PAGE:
Before the 1800's, wilderness was a scary place, uncivilized and unknown. Society created fables to scare children from going into the woods. There was a distinct shift in ideology
in the mid 1800's, when Thoroux wrote Walden, a book advocating a retreat to nature. Once the nastiness of the Industrial Revolution started to emerge, Americans began idealizing nature. Cronon believes natural wilderness has been given sacred status in the American consciousness:
the culture that created and idealized it, it had to become
sacred, nature could a religious experience (Cronen 81)
According to Cronon, the notion of wilderness appeals to the American sense of rugged individualism: “By fleeing to the outer margins of settled land and society—so the story ran—an individual could escape the confining strictures of civilized life” (Cronon 81). This romantic appeal was the basis for Walden and clearly an important part of John Kraukarer's Into the Wild, which documented the story of Christopher McCandless, a young affluent man who graduated from college, donated all of his money to charity, and began a journey to the American West and up into Alaska. He was eventually found starved to death in Denali National Park and Preserve. The book describes McCandless embarking on a spiritual journey to find out what is real. What was eventually real was the extreme cold and harsh conditions an Alaska winter. Kraukauer concluded that McCandless died in part because of this idealized conception of nature. He wanted to experience a fantasy, and did not understand the reality of nature (Krakauer). The Environmentalism movement has embraced this religious spirituality of wilderness a virtual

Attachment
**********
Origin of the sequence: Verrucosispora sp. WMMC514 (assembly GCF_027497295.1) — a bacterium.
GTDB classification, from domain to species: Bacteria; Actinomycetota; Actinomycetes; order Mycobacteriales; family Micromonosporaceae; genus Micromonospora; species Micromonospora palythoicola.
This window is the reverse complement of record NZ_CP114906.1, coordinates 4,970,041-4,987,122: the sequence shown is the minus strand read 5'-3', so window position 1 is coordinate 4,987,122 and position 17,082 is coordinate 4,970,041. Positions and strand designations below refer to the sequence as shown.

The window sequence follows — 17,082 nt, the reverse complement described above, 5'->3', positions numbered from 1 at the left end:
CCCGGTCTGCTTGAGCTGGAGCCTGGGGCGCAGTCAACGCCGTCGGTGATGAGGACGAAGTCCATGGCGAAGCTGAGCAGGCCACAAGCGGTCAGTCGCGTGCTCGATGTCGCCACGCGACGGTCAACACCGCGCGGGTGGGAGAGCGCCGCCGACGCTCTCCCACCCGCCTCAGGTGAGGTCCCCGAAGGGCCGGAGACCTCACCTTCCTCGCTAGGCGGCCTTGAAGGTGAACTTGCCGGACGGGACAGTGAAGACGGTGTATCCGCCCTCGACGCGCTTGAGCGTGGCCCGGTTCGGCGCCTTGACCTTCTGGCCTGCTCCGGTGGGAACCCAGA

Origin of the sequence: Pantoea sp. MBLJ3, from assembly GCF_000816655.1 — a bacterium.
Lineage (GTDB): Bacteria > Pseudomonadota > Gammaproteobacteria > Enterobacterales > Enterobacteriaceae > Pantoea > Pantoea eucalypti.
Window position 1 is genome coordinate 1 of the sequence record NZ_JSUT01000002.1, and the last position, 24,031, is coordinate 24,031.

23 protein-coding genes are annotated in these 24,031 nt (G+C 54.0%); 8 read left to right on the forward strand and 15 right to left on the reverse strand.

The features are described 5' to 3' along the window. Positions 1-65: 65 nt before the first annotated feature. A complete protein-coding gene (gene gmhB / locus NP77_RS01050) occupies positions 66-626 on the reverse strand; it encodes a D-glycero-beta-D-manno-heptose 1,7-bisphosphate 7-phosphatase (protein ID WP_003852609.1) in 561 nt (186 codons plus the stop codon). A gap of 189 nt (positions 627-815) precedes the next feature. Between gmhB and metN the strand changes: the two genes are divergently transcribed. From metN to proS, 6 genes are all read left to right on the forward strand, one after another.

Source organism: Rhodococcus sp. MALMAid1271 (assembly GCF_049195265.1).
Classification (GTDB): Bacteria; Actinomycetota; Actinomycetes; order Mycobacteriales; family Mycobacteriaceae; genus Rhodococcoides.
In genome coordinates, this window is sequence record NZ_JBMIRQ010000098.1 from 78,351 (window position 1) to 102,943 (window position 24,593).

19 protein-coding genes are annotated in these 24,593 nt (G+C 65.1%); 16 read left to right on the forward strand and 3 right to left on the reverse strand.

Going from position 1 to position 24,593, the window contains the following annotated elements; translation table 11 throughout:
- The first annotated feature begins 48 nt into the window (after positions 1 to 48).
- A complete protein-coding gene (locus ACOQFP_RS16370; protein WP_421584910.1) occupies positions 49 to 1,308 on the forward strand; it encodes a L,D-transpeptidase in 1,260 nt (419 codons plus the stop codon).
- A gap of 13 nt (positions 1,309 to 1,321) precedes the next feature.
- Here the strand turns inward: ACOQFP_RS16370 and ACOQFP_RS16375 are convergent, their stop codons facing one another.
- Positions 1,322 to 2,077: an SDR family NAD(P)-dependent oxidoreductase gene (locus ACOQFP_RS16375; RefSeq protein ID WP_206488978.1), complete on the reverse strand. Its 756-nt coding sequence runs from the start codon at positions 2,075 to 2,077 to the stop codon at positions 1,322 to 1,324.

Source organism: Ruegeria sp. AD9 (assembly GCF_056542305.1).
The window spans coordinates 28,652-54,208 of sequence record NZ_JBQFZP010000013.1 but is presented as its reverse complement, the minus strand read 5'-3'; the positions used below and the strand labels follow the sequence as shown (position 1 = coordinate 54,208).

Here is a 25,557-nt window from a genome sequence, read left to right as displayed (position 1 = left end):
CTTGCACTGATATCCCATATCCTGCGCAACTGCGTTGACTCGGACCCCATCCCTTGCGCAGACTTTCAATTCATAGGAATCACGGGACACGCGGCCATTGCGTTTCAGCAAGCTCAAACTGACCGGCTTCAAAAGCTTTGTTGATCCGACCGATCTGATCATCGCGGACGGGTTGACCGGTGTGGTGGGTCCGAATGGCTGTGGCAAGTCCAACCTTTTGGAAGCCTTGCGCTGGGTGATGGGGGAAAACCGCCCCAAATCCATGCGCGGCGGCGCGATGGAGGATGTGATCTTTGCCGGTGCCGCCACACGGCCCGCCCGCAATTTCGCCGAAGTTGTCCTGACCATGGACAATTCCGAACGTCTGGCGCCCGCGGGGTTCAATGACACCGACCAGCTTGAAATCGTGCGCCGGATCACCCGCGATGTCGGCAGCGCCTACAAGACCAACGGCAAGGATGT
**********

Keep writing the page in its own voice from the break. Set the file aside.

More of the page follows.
Garden of Eden. This concept, like religion, a human construct, however, and has evolved over time. Today, wilderness is a spiritual concept that “serves as the unexamined foundation on which so many of the quasi-religious values of modern environmentalism rest” (Cronen 80).
Cronen concludes with some suggestions for realistic sustainability. Learning to honor the wild “means never imagining that we can flee into a mythical wilderness to escape history and the obligation to take responsibility for our own actions that history inescapably entails” (Cronen 82). When we see nature as an amusement park, and not where we live, we can easily neglect our responsibility to it. The cultural challenge is to integrate sustainable practices into our purple mountain majesties and our suburban cul-de-sacs.
The mythic frontier individualist is usually masculine, a real burly man untouched by the softness of civilization. In Alexandra Fuller’s The Legend of Colton H. Bryant, employee-rights and environmental protection themes are examined through the life of a masculine young man who died working on an oil rig. Colton Bryant was born and bred in Wyoming, and loved it. He did not have many options so he took one of the few jobs available, on the oil rigs. According to Fuller, this is the modern west, fueled by the extraction of fuel. The company exploited him, and the land that he loved. The job was boring and dangerous, but he was happy to get a paycheck and support his family. He is a sympathetic unsophisticated character, focused on hunting, guns and big trucks. His friends and family love him, even though he has problems. Colton is not a hero, or a myth, but his story is epic and mythological, and the book explores some deep existential themes. He died after falling off a drilling platform that lacked a safety rail. The company Bryant worked for was